The Warts on the Lakers’ Three-Peat Bid

by Jeeves

As I’m sure everyone knows, the Lakers lost in Cleveland last night. The Lakers didn’t just lose any ol’ game, they lost to Cleveland. They lost to a team that was 2-38 over its last 40 games. They lost to a team who lost, arguably, their best player in the first 5 minutes of the game. Today, sports fans in Cleveland are a bit giddy, rightfully so, while their counterparts in LA are probably starting to hit the panic button on their Lakers’ bid to deliver Phil Jackson his 4th three-peat.

The fact of the matter is the Lakers are mired in a rough patch. They have lost three straight after getting man handled in Charlotte and Orlando. A fan of the team should be worried about those performances, but not for the obvious reasons. Yes, the Lakers lost three on the road in the middle of the season; I say big freakin’ deal!

Take the circumstances into account. They just ended a 7 games in 12 days road trip. They started the trip with wins at New Orleans, at Memphis and at Boston. Those are three huge wins, with the Hornets and Celtics representing two of the best home teams in the league. Then keep in mind it’s nearly the All-Star Break. I think its quite possible the Lakers lost some focus as the break approached, especially after notching those early three road wins. I mean, the Lakers didn’t even look like they showed up against Orlando. So the fact that they have lost three in a row, looking rather disinterested shouldn’t be shocking news. If they look this disinterested come playoff time, then yes, that’s a huge problem, but don’t overreact to this small stretch in the dog days of the NBA calendar.

What people should be worried about isn’t necessarily the fact the Lakers lost, but rather the way in which they lost. These last few games haven’t exactly revealed (as I think we’ve known it all along) but rather highlighted some of the flaws of this team. Let’s take a look at them in the context of the last three games.

I think the biggest issue regarding this current team and the one thing that could serve as a death blow come playoff time is that the Lakers are too willing to let Kobe jump shoot them out of games. It’s possible the team will take on a different mindset in the playoffs and this becomes moot, but right now if Kobe’s jump shot isn’t falling the Lakers are in trouble. Over the last three games, he’s shot 8-24, 8-20, 8-18; that all adds up to about 38%. It’s one thing if Kobe goes 6-24, as he did in the finals, while also taking 15 trips to the free throw line. The Lakers can survive those games. It’s games where he goes 8-24 without a single free throw attempt that hurts the team. In fact, over the last three games, Kobe has attempted 4 free throws, that’s it! Here’s the dirty little secret about Kobe. He’s not that good of a shooter; he’s shot only 45.5% over his career. (For a point of comparison, MJ, excluding his Wizards years, shot 50.5%). Kobe needs to get to the line to maximize his efficiency. His FTA per game have reached its lowest point since his 4th year in the league. It’s something to keep an eye on moving forward.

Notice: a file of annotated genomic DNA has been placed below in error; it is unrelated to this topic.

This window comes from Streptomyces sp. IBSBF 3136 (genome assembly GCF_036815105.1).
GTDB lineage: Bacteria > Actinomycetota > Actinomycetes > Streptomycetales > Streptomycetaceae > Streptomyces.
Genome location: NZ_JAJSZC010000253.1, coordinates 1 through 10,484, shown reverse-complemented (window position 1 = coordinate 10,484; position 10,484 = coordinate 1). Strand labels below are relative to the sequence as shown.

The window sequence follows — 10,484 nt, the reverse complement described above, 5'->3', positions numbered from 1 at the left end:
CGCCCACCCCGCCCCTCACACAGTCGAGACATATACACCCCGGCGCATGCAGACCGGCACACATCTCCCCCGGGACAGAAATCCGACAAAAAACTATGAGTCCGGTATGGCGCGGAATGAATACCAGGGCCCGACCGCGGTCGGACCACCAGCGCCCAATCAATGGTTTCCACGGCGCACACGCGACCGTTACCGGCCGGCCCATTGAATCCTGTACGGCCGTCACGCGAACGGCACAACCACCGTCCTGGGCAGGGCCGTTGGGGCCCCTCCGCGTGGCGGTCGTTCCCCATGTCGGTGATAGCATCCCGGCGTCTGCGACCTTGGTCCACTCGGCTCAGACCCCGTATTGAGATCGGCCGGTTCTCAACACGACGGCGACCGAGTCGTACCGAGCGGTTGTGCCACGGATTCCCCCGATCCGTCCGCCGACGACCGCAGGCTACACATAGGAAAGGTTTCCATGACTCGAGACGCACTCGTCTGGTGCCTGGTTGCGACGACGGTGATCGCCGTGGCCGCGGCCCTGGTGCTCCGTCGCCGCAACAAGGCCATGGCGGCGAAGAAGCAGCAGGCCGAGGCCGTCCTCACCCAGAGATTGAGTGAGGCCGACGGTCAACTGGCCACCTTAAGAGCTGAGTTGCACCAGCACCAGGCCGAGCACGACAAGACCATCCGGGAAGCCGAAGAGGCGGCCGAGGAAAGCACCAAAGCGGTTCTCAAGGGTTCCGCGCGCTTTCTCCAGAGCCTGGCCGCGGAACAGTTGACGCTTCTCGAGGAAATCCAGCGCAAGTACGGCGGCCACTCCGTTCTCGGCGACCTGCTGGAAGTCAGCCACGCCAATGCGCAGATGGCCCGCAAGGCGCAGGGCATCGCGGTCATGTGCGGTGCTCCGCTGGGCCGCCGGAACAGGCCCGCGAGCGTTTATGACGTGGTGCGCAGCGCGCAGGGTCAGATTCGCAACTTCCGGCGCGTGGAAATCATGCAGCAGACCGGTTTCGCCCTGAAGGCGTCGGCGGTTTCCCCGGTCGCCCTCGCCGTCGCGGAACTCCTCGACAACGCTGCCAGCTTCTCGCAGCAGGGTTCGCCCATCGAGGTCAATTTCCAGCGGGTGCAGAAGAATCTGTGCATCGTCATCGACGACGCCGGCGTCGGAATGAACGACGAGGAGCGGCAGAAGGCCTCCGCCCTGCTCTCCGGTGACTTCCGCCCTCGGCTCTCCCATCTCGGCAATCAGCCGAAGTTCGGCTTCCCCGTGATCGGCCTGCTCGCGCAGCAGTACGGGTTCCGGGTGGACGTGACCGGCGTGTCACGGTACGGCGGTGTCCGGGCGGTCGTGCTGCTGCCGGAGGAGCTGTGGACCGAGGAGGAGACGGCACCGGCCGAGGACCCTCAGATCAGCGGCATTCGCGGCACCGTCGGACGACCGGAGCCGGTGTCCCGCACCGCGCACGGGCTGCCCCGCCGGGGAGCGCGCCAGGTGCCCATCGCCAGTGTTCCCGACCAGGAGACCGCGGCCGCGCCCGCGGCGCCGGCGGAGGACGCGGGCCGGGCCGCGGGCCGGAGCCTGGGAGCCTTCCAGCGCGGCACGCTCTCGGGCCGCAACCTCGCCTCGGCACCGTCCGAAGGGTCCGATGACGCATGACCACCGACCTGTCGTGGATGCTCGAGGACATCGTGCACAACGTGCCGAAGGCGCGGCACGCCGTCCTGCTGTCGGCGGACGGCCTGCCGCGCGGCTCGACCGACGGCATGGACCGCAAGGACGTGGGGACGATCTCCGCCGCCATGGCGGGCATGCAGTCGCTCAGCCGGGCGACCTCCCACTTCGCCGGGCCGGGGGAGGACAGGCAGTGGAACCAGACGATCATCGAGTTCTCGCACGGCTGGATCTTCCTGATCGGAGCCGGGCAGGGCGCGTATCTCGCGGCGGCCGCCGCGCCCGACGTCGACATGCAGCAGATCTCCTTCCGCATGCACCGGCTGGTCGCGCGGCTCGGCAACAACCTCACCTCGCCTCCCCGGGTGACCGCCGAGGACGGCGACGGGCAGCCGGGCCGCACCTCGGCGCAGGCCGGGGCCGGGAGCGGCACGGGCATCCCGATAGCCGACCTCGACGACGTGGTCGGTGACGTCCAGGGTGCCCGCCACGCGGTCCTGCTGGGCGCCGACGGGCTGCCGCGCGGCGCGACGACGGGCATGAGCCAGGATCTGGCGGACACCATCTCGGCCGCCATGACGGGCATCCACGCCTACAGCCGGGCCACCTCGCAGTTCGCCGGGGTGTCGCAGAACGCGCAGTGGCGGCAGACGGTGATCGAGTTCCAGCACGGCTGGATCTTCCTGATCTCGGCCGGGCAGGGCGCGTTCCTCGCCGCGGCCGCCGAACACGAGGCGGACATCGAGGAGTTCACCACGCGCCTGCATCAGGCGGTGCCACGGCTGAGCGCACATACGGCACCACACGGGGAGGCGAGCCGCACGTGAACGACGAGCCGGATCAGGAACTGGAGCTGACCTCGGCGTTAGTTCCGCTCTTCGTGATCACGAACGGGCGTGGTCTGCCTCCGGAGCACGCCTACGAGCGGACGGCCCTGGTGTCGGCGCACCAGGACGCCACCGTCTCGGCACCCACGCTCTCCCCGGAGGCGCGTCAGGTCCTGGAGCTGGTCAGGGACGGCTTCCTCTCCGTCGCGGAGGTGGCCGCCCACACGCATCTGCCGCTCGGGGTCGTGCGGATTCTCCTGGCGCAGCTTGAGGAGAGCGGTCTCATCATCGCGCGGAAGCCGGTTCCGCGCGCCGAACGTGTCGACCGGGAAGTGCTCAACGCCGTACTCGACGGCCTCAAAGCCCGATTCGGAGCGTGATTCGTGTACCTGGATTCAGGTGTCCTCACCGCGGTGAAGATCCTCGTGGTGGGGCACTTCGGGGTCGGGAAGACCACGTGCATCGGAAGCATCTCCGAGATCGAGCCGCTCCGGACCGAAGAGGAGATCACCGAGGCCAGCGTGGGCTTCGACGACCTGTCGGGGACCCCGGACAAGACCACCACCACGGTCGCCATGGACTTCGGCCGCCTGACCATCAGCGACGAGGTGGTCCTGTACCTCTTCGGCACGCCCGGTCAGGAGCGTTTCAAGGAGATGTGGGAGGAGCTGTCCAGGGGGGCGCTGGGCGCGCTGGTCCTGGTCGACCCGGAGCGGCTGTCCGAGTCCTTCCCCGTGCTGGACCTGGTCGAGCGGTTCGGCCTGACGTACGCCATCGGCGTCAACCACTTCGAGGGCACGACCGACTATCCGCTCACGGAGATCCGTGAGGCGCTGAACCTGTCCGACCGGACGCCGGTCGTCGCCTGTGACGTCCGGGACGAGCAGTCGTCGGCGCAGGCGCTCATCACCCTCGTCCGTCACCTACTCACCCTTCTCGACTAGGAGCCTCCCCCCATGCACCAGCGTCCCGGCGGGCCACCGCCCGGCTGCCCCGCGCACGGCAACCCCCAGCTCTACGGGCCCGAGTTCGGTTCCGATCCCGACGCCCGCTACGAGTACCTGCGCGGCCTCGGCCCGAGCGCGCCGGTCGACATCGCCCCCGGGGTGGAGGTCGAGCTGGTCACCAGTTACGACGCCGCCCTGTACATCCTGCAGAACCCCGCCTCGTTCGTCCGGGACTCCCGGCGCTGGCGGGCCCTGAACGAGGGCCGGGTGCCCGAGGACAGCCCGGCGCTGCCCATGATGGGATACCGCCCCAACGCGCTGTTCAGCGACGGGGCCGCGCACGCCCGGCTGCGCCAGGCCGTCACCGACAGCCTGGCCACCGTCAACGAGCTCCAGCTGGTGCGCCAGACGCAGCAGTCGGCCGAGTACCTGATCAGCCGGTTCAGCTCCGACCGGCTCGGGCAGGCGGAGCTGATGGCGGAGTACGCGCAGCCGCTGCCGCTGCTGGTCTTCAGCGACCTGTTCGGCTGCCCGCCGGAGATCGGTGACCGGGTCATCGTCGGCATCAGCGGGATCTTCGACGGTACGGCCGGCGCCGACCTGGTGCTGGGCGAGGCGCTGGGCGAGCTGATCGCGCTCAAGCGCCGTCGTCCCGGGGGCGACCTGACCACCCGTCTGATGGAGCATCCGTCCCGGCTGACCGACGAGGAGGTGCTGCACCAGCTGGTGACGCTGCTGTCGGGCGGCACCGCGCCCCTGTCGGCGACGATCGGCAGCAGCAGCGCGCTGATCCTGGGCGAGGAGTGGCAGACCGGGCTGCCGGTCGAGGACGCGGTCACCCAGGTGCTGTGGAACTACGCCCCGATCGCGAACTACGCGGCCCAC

PG play is another weak area for the Lakers. Ramon Sessions, filling in for Mo Williams, had himself a night. He put up 32 points on just 16 shots; he went to the line 14 times. Unfortunately for LA, Derek Fisher has gotten old. He just can’t stay in front of point guards like he used to. When playing teams like Oklahoma City, they’ll have to rely on Phil to create an appropriate scheme to mask this flaw.

Los Angeles also struggles with extreme athleticism. OKC gave the Lakers a surprising run for their money in the playoffs due, in no small part, to their athleticism. Against the Bobcats, the other night, Gerald Wallace had his way with the Lakers. In the game before that, Dwight Howard, when he wasn’t turning the ball over, took complete control of the game. Again, this isn’t something the Lakers can miraculously fix. They can’t get younger and faster over night, but they can allow Phil to implement some defensive wrinkles to help.

Finally, the Lakers need to learn to rely on Pau Gasol more. He should be one of the focal points of the offense, especially when Kobe’s jump shots aren’t falling, but that’s just not the case. When you look at the Lakers’ team leaderboard of shots per 36 minutes (only looking at those with significant playing time), you have Kobe (big surprise) at number 1 with 20.7 attempts, Shannon Brown at 15.2 attempts, Pau at 13.2, Odom at 11.8, Bynum at 11.4, Barnes at 9.9 and Artest at 9.8. Maybe it’s just me, but I think Kobe is trying to shoulder too much of a load. Let’s look at it this way, Kobe takes nearly 21 shots per 36 minutes and makes 46%; Pau takes 13.2 shots per 36 minutes and makes 53%. It seems to me that the Lakers would benefit from the 53% guy shooting a bit more and the 46% guy shooting a little less. Over the last three games, Pau was only at 11.5 shots per 36 minutes while Kobe took 21.0 shots per 36. I’m not saying that is the only reason the Lakers lost, but their shot distribution is out of whack.

What needs to be taken out of this run isn’t that its time for panic mode in Los Angeles. This run needs to be seen for what it is. The Lakers let their effort wane a little, which allowed the team’s inherent flaws to be exposed. It’s up to Phil Jackson and the team’s leaders to try and mask those flaws in time for the playoffs.


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